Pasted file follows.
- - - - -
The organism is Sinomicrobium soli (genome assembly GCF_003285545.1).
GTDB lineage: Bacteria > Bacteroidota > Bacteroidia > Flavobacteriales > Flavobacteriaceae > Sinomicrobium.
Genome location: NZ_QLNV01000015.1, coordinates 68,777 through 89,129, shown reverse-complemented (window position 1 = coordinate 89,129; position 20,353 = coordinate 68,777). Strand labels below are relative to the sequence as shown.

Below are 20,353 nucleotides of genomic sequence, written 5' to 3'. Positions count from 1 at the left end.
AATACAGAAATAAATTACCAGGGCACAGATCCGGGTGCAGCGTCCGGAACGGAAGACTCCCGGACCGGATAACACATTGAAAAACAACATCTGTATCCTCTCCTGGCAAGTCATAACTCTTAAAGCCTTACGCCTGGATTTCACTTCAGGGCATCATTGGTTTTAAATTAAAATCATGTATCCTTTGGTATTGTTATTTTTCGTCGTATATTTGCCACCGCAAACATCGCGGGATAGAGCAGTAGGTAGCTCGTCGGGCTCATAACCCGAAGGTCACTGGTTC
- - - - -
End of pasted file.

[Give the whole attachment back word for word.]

The organism is Sinomicrobium soli (genome assembly GCF_003285545.1).
GTDB lineage: Bacteria > Bacteroidota > Bacteroidia > Flavobacteriales > Flavobacteriaceae > Sinomicrobium.
Genome location: NZ_QLNV01000015.1, coordinates 68,777 through 89,129, shown reverse-complemented (window position 1 = coordinate 89,129; position 20,353 = coordinate 68,777). Strand labels below are relative to the sequence as shown.

Below are 20,353 nucleotides of genomic sequence, written 5' to 3'. Positions count from 1 at the left end.
AATACAGAAATAAATTACCAGGGCACAGATCCGGGTGCAGCGTCCGGAACGGAAGACTCCCGGACCGGATAACACATTGAAAAACAACATCTGTATCCTCTCCTGGCAAGTCATAACTCTTAAAGCCTTACGCCTGGATTTCACTTCAGGGCATCATTGGTTTTAAATTAAAATCATGTATCCTTTGGTATTGTTATTTTTCGTCGTATATTTGCCACCGCAAACATCGCGGGATAGAGCAGTAGGTAGCTCGTCGGGCTCATAACCCGAAGGTCACTGGTTC